This is the first comprehensive investigation of music for, or including, the classical guitar by South African composers. The focus of this research has been, firstly, to uncover as much of the repertoire as possible, and, secondly, to collate, study, catalogue and report on the information. A brief historical survey of the guitar in South Africa provides the context within which this study was conducted. The primary sources of quantitative data collection were through the archival catalogues of the South African Music Rights Organisation and through personal contact with guitarists, composers and guitar teachers. Other sources consulted were publishers, broadcasting corporations, recording companies, libraries and the internet.
The body of the dissertation comprises biographical sketches, background notes, analyses and technical notes on 17 selected solo and chamber works dating from 1947 to 2007 by some of South Africa’s most prominent composers and guitaristcomposers. The repertoire ranges in style from the traditional and ethnically inspired to the experimental and abstract. As this is an empirical survey, each selected entry includes details on instrumentation, duration, level of difficulty, number of pages, scordatura, commissions or requests, sources or publishers, premières and recordings. A biography of each composer is provided as well as background notes which offer an overview of the selected work. The notes discuss historical, cultural, musical and extra-musical influences, and frequently include references to interview material. The commentaries on the selected works, with musical examples, include an analytical component describing structure, form, stylistic and compositional elements, while the technical observations include performance suggestions and a grading for each work.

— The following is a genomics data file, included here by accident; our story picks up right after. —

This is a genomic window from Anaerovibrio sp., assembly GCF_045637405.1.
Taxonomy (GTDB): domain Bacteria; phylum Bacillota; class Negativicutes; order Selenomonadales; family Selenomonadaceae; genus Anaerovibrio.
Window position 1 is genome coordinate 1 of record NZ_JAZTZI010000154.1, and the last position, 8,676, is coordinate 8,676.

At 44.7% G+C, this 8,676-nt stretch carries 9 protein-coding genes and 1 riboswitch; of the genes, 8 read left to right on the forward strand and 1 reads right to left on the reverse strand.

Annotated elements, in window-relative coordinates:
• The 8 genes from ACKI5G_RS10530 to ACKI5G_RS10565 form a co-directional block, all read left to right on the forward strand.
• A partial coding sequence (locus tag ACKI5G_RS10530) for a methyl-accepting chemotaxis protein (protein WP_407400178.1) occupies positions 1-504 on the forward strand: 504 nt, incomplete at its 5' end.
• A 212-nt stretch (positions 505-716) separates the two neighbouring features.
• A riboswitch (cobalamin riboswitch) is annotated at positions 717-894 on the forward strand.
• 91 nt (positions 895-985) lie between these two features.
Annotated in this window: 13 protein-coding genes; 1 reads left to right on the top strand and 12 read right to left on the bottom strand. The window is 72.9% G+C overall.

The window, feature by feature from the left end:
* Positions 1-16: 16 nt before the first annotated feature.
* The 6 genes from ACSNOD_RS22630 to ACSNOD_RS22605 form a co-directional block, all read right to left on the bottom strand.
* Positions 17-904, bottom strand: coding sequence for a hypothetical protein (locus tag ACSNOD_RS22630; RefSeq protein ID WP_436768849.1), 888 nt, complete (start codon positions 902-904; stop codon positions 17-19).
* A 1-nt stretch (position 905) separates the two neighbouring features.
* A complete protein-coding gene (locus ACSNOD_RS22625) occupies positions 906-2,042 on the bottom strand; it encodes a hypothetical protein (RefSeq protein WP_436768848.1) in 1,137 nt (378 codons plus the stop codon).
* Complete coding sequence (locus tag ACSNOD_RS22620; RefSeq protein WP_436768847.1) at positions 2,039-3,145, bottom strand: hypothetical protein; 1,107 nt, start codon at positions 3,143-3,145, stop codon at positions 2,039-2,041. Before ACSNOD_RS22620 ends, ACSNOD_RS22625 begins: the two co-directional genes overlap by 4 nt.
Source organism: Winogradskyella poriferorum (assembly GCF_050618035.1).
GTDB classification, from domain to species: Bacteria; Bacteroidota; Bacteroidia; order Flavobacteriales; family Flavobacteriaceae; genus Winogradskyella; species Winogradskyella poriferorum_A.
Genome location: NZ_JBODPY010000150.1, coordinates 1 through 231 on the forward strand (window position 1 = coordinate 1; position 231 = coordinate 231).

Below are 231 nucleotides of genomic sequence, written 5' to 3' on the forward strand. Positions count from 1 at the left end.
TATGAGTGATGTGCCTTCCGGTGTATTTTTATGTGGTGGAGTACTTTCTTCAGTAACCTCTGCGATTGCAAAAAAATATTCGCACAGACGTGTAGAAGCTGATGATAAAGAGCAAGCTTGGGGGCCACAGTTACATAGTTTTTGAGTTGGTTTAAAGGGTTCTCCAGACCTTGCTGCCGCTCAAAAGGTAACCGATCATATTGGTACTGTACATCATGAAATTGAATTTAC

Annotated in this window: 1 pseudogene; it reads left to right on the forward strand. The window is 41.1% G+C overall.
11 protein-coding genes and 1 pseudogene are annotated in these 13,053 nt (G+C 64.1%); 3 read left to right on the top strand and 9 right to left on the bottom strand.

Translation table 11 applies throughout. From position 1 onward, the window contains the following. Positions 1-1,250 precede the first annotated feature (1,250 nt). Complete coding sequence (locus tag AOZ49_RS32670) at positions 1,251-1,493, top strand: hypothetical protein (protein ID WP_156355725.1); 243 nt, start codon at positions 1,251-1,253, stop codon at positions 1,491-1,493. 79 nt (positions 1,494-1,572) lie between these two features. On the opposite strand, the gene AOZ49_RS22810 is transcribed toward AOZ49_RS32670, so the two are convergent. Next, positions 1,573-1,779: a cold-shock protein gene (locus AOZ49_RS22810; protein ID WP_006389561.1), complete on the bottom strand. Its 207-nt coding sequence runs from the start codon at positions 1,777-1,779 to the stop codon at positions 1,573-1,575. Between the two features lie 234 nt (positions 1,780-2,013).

The general catalogue in Addendum A lists over 320 works including solos, duos, works for voice and guitar, trios, quartets, ensembles and concertos of some 70 composers. These entries include details on instrumentation, subtitles or movements, source(s), dedications, commissions, premières, composer’s notes and recordings. Quantitative patterns and trends, along with the aesthetic and practical value of this literature, are briefly assessed in the conclusion.
Avril Kinsey https://open.uct.ac.za/handle/11427/